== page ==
B.C.-led tool gets nod from IBM to help small businesses battle COVID-19
A West Coast tech initiative aimed at mitigating the economic impacts of the COVID-19 pandemic on small businesses has just gotten a vote of confidence from a major multinational.
IBM Corp. (NYSE:IBM) revealed Tuesday (May 5) three top submissions for its 2020 Call for Code Global Challenge, including the COVID Impact tool developed by grads from the University of B.C.
The open-source web application pulls together analysis tools to help small businesses forecast financial risks.
“It’s nearly impossible to predict when things will go back to normal with COVID-19. The one thing we could be pretty sure about is the economy won’t simply go back to normal when social distancing ends,” Ali Serag, a member of the COVID Impact team, told Business in Vancouver.
The COVID Impact tool is free to use and offers prescriptive simulations to assess and forecast how a business might be affected by various pandemic scenarios, depending on industry and location.
Serag said he wants to expand the tool to international markets but there are no plans to commercialize it.
Instead, his team set out to create a platform that could help in the middle of a crisis.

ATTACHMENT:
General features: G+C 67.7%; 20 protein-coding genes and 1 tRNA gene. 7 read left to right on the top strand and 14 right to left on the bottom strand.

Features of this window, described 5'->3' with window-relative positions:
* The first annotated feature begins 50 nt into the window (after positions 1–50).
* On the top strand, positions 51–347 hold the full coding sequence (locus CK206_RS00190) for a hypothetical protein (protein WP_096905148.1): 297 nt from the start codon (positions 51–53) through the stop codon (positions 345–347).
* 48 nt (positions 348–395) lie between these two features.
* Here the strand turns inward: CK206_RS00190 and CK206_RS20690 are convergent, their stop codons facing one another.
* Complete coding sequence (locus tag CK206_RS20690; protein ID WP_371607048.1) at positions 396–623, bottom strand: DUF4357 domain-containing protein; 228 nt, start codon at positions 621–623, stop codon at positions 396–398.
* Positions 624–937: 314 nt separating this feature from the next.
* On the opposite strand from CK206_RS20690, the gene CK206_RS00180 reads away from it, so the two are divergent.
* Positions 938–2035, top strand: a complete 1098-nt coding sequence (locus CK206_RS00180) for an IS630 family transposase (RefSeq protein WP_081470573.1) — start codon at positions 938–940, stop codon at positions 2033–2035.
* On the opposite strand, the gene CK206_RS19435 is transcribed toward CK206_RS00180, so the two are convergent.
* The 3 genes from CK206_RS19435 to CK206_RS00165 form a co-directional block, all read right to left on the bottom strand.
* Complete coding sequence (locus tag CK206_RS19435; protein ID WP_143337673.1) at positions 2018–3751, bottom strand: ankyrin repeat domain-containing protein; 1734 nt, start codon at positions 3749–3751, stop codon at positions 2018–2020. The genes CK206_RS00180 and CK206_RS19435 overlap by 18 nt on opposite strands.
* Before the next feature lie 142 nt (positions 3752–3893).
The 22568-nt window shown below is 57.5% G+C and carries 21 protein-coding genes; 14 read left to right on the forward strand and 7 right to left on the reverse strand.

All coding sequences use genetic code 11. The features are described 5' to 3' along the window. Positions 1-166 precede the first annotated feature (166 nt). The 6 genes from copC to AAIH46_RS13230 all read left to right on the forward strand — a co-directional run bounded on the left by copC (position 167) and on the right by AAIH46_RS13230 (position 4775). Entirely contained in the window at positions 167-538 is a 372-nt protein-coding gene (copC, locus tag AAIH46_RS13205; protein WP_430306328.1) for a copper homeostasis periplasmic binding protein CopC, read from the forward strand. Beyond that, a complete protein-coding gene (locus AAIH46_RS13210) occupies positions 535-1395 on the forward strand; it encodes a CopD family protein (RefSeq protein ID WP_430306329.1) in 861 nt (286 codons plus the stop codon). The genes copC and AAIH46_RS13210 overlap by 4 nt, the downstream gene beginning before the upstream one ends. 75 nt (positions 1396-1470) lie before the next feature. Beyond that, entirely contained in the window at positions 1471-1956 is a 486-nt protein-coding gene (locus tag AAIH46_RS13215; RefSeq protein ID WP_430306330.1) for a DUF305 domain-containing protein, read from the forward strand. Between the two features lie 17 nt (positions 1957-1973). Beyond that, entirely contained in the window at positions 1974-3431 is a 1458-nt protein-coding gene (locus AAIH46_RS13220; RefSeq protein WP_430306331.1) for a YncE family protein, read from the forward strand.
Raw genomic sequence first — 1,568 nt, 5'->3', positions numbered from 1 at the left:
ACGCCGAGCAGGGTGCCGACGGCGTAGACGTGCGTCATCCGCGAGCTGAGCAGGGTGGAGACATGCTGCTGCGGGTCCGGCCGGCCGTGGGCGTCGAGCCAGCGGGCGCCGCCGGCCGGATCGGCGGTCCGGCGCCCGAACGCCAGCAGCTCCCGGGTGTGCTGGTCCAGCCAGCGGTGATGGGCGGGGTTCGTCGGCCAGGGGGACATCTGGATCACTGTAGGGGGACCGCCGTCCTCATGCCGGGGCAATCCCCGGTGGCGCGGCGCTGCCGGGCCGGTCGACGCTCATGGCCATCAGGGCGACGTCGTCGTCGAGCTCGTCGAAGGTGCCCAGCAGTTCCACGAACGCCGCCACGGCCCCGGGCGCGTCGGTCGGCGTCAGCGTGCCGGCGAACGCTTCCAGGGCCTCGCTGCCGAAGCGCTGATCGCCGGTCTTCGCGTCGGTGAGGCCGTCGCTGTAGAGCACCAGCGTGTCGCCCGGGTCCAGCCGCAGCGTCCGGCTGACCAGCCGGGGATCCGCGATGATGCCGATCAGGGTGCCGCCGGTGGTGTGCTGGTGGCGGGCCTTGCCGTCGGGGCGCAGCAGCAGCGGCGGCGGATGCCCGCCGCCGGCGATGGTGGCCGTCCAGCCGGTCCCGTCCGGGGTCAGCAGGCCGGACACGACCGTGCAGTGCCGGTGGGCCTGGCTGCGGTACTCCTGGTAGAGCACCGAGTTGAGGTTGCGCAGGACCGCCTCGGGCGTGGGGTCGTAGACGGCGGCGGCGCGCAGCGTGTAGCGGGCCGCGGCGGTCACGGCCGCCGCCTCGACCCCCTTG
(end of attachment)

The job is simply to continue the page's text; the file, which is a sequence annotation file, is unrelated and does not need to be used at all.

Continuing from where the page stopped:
“We want our solution to keep helping businesses long after social distancing ends, long after businesses open up, and to be relevant and impactful in combatting the aftereffects of COVID-19,” Serag said.
The tool was built after IBM granted competitors free access to its portfolio of technology.
The bulk of its code, meanwhile, was put together by Serage and his team across multiple countries over two days.
“We believe it’s going to help small businesses thrive in this environment,” IBM Canada Lab director Steve Astorino said.
The 2020 Call for Code Global Challenge was originally focused on tackling climate change, but IBM opened up a second track that would allow competitors to use the company’s technologies to find ways to address the pandemic.
“These are for society’s most pressing issues,” Astorino said.
The COVID Impact tool was among three top submissions included in the new track.
Prizes range from US$10,000 to US$200,000 and winners will be announced in October.